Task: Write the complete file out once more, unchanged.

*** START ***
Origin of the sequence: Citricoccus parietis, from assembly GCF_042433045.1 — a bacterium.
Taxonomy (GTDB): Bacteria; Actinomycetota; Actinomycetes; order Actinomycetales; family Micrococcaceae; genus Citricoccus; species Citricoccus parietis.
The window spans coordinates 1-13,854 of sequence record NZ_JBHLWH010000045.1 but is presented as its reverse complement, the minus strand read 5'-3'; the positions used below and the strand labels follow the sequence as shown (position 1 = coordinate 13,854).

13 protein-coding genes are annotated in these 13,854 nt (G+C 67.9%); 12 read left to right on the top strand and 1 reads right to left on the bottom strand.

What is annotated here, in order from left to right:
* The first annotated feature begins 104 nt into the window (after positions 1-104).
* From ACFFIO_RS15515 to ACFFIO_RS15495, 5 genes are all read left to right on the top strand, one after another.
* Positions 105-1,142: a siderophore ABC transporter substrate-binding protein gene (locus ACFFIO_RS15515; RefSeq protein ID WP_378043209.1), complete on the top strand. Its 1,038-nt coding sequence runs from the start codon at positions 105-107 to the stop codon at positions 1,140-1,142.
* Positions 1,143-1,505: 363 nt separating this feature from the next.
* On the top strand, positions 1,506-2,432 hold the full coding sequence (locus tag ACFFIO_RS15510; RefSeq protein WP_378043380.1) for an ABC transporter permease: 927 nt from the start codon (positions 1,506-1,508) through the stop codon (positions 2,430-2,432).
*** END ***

Origin of the sequence: Citricoccus parietis, from assembly GCF_042433045.1 — a bacterium.
Taxonomy (GTDB): Bacteria; Actinomycetota; Actinomycetes; order Actinomycetales; family Micrococcaceae; genus Citricoccus; species Citricoccus parietis.
The window spans coordinates 1-13,854 of sequence record NZ_JBHLWH010000045.1 but is presented as its reverse complement, the minus strand read 5'-3'; the positions used below and the strand labels follow the sequence as shown (position 1 = coordinate 13,854).

13 protein-coding genes are annotated in these 13,854 nt (G+C 67.9%); 12 read left to right on the top strand and 1 reads right to left on the bottom strand.

What is annotated here, in order from left to right:
* The first annotated feature begins 104 nt into the window (after positions 1-104).
* From ACFFIO_RS15515 to ACFFIO_RS15495, 5 genes are all read left to right on the top strand, one after another.
* Positions 105-1,142: a siderophore ABC transporter substrate-binding protein gene (locus ACFFIO_RS15515; RefSeq protein ID WP_378043209.1), complete on the top strand. Its 1,038-nt coding sequence runs from the start codon at positions 105-107 to the stop codon at positions 1,140-1,142.
* Positions 1,143-1,505: 363 nt separating this feature from the next.
* On the top strand, positions 1,506-2,432 hold the full coding sequence (locus tag ACFFIO_RS15510; RefSeq protein WP_378043380.1) for an ABC transporter permease: 927 nt from the start codon (positions 1,506-1,508) through the stop codon (positions 2,430-2,432).